I went to the symphony recently. But not just any symphony. It was the Music Paradigm, described as “as an engaging and unforgettable learning experience for any type of organization.” In my case, it was about compliance. But more about that later.
The audience sits among the orchestra while the conductor runs a series of experiments and asks the audience and orchestral members to share their reflections. It was spontaneous and authentic. And it taught me a lot about compliance.
Aside from hearing some wonderful music — in my case, C.P.E. BACH: Sinfonia No. 5 in B Minor (Wq 182, No. 5) — it’s a rare chance to sit with professional musicians and watch them at work.
Every Music Paradigm session is unique. Ours started like any night at the symphony, and it all worked perfectly. I was seated behind a row of second violinists — you could see their silhouettes, their bows, working in perfect harmony, as if it was one person and a multitude of mirrors. This was achieved by the orchestra’s focus on both the conductor at the podium and their music in front of them.
It was like a good compliance program, where both leadership at the top, and attention to the work at hand, is critical for success. When everyone works in unison, the team functions fluidly, like that row of violins.
Then it all went bad. The conductor instituted what he called a series of “train wrecks.”
First he concentrated on only his music. While technically conducting the orchestra, he never paid attention to them. His baton was in action but his eyes were down on the score. Mechanically, it was perfect. But practically, it took the entire orchestra off the rails.
Even in a compliance program that might be technically correct, with all the boxes ticked, if leadership is not focused on the team — attuned to their needs, their want for harmony — then it goes off course.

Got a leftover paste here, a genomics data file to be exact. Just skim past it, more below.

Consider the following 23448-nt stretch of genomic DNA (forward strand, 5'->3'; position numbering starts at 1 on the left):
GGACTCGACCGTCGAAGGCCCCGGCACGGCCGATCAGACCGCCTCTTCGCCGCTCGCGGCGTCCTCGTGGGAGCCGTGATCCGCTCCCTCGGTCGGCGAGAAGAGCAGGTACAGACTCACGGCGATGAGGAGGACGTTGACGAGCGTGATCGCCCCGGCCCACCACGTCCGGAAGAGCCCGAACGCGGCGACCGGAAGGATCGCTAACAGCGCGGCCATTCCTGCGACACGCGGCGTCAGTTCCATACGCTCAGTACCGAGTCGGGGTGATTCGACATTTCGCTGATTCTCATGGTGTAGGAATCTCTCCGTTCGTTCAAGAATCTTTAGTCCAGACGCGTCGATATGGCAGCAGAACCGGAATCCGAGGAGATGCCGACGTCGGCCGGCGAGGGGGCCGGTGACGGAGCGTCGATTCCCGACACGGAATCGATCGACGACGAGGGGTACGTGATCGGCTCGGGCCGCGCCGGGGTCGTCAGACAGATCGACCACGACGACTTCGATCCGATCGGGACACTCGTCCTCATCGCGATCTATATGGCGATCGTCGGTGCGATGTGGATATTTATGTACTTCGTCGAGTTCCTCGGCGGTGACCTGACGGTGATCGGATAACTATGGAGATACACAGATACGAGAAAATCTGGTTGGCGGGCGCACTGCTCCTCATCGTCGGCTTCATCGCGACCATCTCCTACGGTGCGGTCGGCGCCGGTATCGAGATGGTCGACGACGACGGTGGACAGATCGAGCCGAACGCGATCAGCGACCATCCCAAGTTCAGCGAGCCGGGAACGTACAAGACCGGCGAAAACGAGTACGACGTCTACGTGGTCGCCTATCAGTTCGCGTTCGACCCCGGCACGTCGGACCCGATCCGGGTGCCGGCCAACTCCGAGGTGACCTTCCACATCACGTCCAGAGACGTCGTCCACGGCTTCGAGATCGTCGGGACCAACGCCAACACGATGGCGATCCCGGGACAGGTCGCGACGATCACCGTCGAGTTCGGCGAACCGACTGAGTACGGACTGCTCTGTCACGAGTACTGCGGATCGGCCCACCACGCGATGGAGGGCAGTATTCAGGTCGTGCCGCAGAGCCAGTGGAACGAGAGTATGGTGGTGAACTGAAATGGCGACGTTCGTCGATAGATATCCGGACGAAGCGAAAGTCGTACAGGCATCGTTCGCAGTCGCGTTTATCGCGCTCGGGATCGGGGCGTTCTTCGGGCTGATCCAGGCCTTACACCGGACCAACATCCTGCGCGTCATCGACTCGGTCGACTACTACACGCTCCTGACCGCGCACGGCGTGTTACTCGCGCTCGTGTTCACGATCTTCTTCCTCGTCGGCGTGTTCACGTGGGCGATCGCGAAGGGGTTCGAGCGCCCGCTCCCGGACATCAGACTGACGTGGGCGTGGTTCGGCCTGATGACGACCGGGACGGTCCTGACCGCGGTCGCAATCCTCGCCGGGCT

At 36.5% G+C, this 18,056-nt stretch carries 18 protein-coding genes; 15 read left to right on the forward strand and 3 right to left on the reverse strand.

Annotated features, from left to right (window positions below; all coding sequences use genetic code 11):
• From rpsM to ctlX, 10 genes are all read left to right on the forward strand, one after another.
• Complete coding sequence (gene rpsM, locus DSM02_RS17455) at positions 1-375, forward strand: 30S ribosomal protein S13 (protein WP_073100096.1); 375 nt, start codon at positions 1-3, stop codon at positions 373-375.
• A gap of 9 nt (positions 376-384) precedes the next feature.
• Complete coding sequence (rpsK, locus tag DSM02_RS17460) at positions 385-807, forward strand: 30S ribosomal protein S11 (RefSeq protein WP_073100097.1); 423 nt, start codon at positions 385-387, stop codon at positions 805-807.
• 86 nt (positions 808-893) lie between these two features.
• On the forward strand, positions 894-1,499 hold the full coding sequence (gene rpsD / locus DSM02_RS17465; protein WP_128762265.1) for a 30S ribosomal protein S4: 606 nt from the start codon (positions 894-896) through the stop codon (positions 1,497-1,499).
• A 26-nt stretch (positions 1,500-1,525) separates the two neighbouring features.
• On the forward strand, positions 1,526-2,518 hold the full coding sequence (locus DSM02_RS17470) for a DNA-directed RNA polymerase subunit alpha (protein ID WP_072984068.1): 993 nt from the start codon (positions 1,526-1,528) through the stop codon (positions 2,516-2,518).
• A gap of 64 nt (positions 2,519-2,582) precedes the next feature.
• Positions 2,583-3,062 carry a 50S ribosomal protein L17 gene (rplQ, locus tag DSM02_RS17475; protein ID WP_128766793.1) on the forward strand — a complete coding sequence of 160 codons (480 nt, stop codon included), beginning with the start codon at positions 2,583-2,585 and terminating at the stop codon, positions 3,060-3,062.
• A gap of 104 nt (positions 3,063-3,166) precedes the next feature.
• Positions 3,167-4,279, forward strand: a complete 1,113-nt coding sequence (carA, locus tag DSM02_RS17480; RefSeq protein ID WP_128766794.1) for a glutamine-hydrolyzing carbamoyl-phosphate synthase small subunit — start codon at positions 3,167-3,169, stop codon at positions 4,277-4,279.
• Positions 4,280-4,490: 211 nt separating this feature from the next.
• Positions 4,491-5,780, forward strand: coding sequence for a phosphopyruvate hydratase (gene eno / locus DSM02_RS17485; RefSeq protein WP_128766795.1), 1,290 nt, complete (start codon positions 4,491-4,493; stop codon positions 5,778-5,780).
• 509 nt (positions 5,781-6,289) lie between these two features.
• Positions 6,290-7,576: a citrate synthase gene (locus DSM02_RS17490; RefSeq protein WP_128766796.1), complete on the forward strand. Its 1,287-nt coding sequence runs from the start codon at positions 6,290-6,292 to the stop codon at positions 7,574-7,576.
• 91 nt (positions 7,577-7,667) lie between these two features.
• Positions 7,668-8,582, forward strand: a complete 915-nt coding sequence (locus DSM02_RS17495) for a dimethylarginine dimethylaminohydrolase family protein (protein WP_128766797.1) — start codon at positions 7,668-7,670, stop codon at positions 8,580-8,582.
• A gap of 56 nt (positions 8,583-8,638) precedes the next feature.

Another experiment was letting the orchestra do its own thing. The conductor provided little leadership — about enough to be technically correct but not more. It was frustrating, not only for the audience, having already been spoiled by hearing perfection, but also for the musicians, who reflected (a microphone was passed around) on how upset and nervous they were by the conductor’s lack of direction.
So we see, as with a compliance program, too much latitude, without leadership, also takes the team off course.
In both experiments, the orchestra tried to keep it together, on their own, to compensate for and overcome the lack of direction and clarity. But with time, the music broke down.
It’s what we often hear — compliance starts strong, con animo, perhaps after an enforcement action, but fades as the bad memories and sense of urgency recede. People forget the pain of the past and slowly the compliance clarity falls apart, like those second violins in front of me.
Richard Bistrong is a contributing editor of the FCPA Blog and CEO of Front-Line Anti-Bribery LLC. He was named one of Ethisphere’s 100 Most Influential in Business Ethics for 2015. He consults, writes and speaks about compliance issues. He can be contacted by email here and on twitter @richardbistrong. He’ll be a speaker at the FCPA Blog NYC Conference 2016.